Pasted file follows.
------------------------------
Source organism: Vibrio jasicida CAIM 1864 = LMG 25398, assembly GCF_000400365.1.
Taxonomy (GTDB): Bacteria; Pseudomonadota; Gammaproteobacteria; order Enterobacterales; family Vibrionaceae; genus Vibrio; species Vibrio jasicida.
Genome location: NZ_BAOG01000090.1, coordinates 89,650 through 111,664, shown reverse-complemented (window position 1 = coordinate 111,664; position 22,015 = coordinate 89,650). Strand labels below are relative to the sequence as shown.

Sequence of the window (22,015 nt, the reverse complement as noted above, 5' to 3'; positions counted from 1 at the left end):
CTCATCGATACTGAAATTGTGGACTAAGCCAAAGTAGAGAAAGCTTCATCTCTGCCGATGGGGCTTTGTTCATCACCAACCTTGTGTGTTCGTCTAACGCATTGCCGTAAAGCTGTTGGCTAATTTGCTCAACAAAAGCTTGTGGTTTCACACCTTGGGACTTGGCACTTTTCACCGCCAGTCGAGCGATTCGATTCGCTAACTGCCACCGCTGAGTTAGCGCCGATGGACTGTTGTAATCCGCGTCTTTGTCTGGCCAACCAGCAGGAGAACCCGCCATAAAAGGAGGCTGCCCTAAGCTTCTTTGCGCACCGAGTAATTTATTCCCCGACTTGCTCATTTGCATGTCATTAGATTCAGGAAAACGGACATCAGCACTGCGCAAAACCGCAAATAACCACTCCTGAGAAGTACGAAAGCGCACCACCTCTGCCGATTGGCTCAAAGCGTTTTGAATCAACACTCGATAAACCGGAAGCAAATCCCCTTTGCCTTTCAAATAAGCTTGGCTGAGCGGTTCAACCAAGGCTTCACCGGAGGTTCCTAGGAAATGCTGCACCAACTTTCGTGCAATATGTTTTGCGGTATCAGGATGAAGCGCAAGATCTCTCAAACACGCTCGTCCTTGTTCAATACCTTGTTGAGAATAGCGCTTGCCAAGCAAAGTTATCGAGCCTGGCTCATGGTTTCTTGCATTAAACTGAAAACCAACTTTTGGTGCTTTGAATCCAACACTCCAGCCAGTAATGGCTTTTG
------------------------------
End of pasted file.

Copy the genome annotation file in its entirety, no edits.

Source organism: Vibrio jasicida CAIM 1864 = LMG 25398, assembly GCF_000400365.1.
Taxonomy (GTDB): Bacteria; Pseudomonadota; Gammaproteobacteria; order Enterobacterales; family Vibrionaceae; genus Vibrio; species Vibrio jasicida.
Genome location: NZ_BAOG01000090.1, coordinates 89,650 through 111,664, shown reverse-complemented (window position 1 = coordinate 111,664; position 22,015 = coordinate 89,650). Strand labels below are relative to the sequence as shown.

Sequence of the window (22,015 nt, the reverse complement as noted above, 5' to 3'; positions counted from 1 at the left end):
CTCATCGATACTGAAATTGTGGACTAAGCCAAAGTAGAGAAAGCTTCATCTCTGCCGATGGGGCTTTGTTCATCACCAACCTTGTGTGTTCGTCTAACGCATTGCCGTAAAGCTGTTGGCTAATTTGCTCAACAAAAGCTTGTGGTTTCACACCTTGGGACTTGGCACTTTTCACCGCCAGTCGAGCGATTCGATTCGCTAACTGCCACCGCTGAGTTAGCGCCGATGGACTGTTGTAATCCGCGTCTTTGTCTGGCCAACCAGCAGGAGAACCCGCCATAAAAGGAGGCTGCCCTAAGCTTCTTTGCGCACCGAGTAATTTATTCCCCGACTTGCTCATTTGCATGTCATTAGATTCAGGAAAACGGACATCAGCACTGCGCAAAACCGCAAATAACCACTCCTGAGAAGTACGAAAGCGCACCACCTCTGCCGATTGGCTCAAAGCGTTTTGAATCAACACTCGATAAACCGGAAGCAAATCCCCTTTGCCTTTCAAATAAGCTTGGCTGAGCGGTTCAACCAAGGCTTCACCGGAGGTTCCTAGGAAATGCTGCACCAACTTTCGTGCAATATGTTTTGCGGTATCAGGATGAAGCGCAAGATCTCTCAAACACGCTCGTCCTTGTTCAATACCTTGTTGAGAATAGCGCTTGCCAAGCAAAGTTATCGAGCCTGGCTCATGGTTTCTTGCATTAAACTGAAAACCAACTTTTGGTGCTTTGAATCCAACACTCCAGCCAGTAATGGCTTTTG